“To Be of Use”: A Good Poem

Yes, a good poem for May Day or any day. It’s by an American poet named Marge Piercy, and it appears in a collection called, get ready for it, Good Poems. It was put together by Garrison Keillor, he of the Lake Wobegon tales and The Prairie Home Companion radio show. (A hint as to my current standing as a Man of the People: I’m more excited by the upcoming movie version of the Companion than by any number of Mission Impossible or Superman sequels. Guess it depends which People we’re talkin’ about…) It’s a hymn to simple honest work, and a testimony to the importance of feeling useful in the world. A poem a day keeps the brain at play.

To be of use

The people I love the best
jump into work head first without dallying in the shallows 
and swim off with sure strokes almost out of sight. 
They seem to become natives of that element, 
the black sleek heads of seals 
bouncing like half-submerged balls.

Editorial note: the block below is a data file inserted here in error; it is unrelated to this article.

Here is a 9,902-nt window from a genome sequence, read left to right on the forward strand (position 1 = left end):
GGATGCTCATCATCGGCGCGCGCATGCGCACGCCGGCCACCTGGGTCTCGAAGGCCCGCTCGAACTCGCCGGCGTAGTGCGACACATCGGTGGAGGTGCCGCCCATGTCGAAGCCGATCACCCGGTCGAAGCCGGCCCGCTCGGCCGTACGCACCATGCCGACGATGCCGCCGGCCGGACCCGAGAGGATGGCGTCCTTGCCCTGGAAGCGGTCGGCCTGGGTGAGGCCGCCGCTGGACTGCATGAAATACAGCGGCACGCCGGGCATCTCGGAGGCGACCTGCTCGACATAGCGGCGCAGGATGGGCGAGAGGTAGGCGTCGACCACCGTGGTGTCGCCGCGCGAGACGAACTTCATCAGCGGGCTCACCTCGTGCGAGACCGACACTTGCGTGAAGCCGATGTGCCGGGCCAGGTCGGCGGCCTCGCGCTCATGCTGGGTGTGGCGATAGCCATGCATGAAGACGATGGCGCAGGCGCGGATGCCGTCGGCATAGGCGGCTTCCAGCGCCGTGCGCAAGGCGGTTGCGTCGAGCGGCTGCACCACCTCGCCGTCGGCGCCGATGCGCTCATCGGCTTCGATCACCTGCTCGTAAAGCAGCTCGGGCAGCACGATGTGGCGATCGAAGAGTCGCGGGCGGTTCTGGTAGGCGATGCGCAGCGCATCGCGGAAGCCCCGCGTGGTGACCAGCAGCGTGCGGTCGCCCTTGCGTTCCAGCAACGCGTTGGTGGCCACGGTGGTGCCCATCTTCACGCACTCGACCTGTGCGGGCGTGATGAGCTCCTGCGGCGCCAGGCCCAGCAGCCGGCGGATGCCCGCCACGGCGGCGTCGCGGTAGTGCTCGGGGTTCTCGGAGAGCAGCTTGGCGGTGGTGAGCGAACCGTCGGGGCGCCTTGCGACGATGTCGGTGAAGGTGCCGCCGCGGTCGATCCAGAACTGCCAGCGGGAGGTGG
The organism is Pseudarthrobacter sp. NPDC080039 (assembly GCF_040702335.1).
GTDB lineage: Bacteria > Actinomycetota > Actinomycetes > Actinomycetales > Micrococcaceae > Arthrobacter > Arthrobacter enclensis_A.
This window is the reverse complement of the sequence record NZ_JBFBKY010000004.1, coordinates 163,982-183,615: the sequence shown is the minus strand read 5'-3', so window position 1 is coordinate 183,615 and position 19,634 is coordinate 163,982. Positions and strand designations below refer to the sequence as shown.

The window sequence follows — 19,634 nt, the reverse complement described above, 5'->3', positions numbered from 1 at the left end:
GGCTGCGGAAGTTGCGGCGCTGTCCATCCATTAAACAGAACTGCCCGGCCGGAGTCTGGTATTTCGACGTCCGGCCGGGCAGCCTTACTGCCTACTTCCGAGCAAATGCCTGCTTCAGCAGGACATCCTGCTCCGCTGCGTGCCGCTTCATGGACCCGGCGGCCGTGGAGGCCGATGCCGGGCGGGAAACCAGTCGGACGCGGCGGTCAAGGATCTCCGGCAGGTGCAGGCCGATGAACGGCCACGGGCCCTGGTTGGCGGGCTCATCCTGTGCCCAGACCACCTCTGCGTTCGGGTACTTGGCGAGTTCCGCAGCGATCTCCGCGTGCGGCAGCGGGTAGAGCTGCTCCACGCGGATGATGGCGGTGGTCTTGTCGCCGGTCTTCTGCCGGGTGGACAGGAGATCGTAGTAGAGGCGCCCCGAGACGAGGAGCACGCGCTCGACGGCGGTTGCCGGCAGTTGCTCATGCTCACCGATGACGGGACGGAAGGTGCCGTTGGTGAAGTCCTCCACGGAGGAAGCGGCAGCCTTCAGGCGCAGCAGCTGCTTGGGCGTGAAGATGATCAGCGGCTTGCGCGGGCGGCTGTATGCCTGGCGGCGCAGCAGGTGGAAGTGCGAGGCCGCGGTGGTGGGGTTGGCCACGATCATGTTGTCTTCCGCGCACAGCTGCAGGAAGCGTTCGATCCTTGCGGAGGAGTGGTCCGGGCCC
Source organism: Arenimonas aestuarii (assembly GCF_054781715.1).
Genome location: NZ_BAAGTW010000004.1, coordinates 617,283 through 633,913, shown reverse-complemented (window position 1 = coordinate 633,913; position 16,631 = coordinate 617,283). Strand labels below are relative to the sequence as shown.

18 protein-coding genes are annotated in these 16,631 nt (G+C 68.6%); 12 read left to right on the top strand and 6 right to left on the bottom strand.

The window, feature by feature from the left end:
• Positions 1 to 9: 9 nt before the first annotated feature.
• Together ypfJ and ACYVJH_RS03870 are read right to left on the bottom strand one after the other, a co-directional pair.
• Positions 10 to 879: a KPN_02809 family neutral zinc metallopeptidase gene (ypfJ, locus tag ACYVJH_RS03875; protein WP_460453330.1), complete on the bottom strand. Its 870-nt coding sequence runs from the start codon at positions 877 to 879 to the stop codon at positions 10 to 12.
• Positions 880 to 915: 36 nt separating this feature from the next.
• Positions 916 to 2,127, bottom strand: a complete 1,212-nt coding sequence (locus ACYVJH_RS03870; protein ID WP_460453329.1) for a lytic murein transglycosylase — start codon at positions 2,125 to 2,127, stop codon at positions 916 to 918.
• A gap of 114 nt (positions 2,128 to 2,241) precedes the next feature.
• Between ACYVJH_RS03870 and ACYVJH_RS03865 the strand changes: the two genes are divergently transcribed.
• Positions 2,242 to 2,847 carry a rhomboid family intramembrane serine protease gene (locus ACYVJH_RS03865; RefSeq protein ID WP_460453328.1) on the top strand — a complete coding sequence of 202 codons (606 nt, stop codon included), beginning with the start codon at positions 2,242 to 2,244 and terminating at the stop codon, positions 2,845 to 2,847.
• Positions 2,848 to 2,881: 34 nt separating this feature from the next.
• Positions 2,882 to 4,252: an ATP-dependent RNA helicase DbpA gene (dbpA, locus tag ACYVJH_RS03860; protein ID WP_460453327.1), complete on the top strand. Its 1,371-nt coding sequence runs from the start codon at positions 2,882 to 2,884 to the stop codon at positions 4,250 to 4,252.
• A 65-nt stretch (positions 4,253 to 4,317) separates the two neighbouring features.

I love people who harness themselves, an ox to a heavy cart, 
who pull like water buffalo, with massive patience,
who strain in the mud and muck to move things forward,
who do what has to be done, again and again.

I want to be with people who submerge to the task,
who go into the fields to harvest
and work in a row and pass the bags along,
who are not parlor generals and field deserters 
but move in a common rhythm
when the food must come in or the fire be put out.

The work of the world is common as mud. 
Botched, it smears the hands, crumbles to dust. 
But the thing worth doing well done
has a shape that satisfies, clean and evident. 

Greek amphoras for wine or oil,
Hopi vases that held corn, are put in museums
but you know they were made to be used.
The pitcher cries for water to carry 
and a person for work that is real.

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